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"Get a life" is an originally American idiom and catch phrase usually intended as a taunt, to indicate that the person being so addressed (called a "nolife") is devoting an inordinate amount of time to trivial or hopeless matters. The phrase has also appeared as a generally more emphatic variant of the taunt "get a job"[1] and implies the addressee needs to go out and make their way in the world, without being supported by outside sources such as parents or benefactors. It may also be directed at someone who is perceived as boring or single-minded; suggesting they acquire some other, more practical interests or hobbies and get dates, find a job, or move to their own house.

It is also applied to so-called workaholics and others who are perceived as dedicated to their work (out of "labor of love" as opposed to money or loyalty to the company) but not taking the time to relax or enjoy life.

Sometimes the phrase is used to describe people who are viewed as officious or meddling in others' affairs. It is another way of saying "get your own life", or "mind your own business".

Documented early use

See also

References

  1. ^ Clemmer, Jim (1999). Growing the Distance: Timeless Principles for Personal, Career, and Family Success. ISBN 0968467504.  
  2. ^ Oxford English Dictionary
  3. ^ Sean O'Casey, Peter Hedges Baby Anger, p. 48 , 1986. "Get a life, people of New Jersey!"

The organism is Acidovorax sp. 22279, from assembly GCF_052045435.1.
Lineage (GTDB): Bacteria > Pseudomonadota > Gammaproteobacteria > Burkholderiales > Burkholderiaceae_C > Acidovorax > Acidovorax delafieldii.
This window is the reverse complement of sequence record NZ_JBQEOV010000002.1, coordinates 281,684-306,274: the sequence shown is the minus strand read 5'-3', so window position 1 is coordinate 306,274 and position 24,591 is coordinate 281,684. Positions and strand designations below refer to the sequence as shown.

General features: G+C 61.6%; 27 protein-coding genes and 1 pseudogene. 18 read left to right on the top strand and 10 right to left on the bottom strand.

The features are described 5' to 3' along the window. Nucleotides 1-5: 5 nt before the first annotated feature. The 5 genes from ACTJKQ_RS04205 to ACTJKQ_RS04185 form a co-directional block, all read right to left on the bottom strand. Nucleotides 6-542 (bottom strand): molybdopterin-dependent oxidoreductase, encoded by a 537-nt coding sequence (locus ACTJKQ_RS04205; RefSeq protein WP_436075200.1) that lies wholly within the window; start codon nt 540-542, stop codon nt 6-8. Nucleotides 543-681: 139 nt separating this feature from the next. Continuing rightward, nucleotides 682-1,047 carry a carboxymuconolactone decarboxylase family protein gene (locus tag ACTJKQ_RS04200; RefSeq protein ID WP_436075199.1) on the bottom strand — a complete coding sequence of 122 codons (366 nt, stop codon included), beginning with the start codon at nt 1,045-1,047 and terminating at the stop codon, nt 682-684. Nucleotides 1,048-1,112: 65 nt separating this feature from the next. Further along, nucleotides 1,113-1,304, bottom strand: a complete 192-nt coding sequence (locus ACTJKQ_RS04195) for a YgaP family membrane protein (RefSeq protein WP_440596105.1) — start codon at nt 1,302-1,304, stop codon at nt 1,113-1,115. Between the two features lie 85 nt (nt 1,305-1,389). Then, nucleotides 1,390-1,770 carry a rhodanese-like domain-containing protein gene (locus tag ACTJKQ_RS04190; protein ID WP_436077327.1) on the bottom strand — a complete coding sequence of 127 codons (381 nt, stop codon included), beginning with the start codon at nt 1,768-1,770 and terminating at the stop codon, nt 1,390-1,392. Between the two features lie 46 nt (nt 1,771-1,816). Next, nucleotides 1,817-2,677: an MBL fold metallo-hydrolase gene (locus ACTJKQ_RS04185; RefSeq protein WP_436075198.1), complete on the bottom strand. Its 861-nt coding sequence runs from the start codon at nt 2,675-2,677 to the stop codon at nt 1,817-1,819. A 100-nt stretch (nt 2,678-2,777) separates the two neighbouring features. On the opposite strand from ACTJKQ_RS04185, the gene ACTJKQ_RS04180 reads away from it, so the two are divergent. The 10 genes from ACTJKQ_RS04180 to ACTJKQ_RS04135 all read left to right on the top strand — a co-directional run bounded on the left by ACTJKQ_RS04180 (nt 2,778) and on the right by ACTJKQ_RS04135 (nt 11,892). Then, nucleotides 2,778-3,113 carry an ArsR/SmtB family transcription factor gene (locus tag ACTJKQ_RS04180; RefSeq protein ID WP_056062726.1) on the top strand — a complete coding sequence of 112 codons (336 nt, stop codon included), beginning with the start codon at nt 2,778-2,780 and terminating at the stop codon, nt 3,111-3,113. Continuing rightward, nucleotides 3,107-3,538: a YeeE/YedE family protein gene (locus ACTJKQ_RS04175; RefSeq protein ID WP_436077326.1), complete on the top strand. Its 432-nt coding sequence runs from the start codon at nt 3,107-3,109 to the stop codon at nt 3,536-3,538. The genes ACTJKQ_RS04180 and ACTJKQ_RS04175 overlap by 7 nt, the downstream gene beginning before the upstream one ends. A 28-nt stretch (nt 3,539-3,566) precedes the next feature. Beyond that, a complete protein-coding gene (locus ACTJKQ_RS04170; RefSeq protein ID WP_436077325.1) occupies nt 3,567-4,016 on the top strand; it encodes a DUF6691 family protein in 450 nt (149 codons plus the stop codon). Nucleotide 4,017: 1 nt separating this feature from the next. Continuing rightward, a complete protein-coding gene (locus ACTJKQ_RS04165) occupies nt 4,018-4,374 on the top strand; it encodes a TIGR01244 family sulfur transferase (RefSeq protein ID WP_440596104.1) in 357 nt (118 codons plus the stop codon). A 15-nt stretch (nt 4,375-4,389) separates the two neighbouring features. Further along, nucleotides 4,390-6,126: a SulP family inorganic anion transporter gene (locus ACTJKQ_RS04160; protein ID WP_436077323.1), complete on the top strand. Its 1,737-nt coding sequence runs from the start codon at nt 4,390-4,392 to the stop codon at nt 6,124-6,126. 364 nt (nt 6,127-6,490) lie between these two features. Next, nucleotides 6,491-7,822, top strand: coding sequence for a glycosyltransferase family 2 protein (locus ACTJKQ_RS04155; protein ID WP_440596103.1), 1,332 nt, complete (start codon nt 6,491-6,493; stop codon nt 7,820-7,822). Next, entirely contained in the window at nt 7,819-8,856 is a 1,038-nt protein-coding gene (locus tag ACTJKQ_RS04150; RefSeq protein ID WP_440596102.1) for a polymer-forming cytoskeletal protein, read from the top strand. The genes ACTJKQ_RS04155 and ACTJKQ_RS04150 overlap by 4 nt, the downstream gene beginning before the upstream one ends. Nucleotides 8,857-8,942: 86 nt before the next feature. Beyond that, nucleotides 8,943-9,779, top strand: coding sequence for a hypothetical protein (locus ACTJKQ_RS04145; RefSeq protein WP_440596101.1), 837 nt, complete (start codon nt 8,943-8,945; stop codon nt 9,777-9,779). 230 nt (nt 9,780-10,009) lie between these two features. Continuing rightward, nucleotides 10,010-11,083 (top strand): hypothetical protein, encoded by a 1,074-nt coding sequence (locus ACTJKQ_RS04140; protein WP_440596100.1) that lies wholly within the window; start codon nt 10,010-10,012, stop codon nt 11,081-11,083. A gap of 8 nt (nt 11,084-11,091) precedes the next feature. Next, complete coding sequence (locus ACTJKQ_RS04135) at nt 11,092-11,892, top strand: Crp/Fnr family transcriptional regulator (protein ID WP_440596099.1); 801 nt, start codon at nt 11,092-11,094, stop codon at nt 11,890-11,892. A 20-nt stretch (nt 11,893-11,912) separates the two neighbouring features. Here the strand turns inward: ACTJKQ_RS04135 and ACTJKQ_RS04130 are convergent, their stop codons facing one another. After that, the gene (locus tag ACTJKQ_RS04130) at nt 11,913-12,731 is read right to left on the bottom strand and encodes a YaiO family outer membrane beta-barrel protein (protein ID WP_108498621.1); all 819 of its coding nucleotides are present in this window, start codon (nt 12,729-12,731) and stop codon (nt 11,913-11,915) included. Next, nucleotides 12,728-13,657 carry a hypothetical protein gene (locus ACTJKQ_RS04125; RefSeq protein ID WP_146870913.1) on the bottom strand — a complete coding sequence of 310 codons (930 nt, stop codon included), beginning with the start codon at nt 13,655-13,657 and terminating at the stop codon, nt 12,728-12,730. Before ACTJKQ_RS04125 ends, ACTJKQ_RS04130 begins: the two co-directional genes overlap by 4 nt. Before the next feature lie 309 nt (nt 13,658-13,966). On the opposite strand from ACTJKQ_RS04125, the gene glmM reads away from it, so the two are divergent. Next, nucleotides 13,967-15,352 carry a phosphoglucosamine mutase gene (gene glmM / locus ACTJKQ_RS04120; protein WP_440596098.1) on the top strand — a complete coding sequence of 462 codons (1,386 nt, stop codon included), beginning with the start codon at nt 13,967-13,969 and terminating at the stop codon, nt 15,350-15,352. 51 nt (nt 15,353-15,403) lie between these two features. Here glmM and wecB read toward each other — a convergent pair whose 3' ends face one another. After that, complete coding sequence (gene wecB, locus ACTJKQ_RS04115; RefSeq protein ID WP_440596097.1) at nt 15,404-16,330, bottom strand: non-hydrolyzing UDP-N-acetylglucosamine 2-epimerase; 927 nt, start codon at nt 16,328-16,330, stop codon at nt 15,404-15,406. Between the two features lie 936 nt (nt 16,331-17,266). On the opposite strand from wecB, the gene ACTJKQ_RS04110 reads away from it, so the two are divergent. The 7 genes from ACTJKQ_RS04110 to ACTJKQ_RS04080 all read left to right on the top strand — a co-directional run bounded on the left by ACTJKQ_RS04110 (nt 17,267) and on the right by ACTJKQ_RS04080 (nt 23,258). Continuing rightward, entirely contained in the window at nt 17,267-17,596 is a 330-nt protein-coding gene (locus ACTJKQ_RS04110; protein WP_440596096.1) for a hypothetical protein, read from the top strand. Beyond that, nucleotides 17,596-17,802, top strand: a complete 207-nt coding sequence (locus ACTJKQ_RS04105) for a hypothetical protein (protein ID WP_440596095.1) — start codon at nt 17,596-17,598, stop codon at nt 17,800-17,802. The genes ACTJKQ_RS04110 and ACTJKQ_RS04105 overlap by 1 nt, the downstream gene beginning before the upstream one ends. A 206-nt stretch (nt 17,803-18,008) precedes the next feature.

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"Get a life" is an originally American idiom and catch phrase usually intended as a taunt, to indicate that the person being so addressed is devoting an inordinate amount of time to trivial or hopeless matters. The phrase has also appeared as a generally more emphatic variant of the taunt "get a job"[1][page needed] and implies the addressee needs to go out and make their way in the world, without being supported by outside sources such as parents or benefactors. It may also be directed at someone who is perceived as boring or single-minded; suggesting they acquire some other, more practical interests or hobbies and get dates, find a job, or move to their own unclaimed territory.[citation needed]

It is also applied to so-called workaholics and others who are perceived as dedicated to their work (out of "labor of love" as opposed to money or loyalty to the company) but not taking the time to relax or enjoy life.[citation needed]

Sometimes the phrase is used to describe people who are viewed as officious or meddling in others' affairs. It is another way of saying "get your own life", or "mind your own business".[citation needed]

Documented early use

  • 1983: The first Oxford English Dictionary citation is from a January 1983 Washington Post article: "Gross me out, I mean, Valley Girl was, like, ohmigod, it was last year, fer sure! I mean, get a life! Say what?".[2]
  • 1986: Appears in Baby Anger page 48 as "Get a life, people of New Jersey![3]
  • 1986: The phrase was used by William Shatner in his appearance in a December episode of Saturday Night Live, in which he shows up at a Star Trek convention and implores a group of Trekkies to "get a life."
  • In the videogame GTA IV, there is a building in Liberty City called 'Get-a-Life' building, parodied after the Metlife Building in New York.

See also

References

  1. ^ Clemmer, Jim (1999). Growing the Distance: Timeless Principles for Personal, Career, and Family Success. ISBN 0968467504. 
  2. ^ Oxford English Dictionary
  3. ^ Sean O'Casey, Peter Hedges Baby Anger, p. 48 , 1986. "Get a life, people of New Jersey!"


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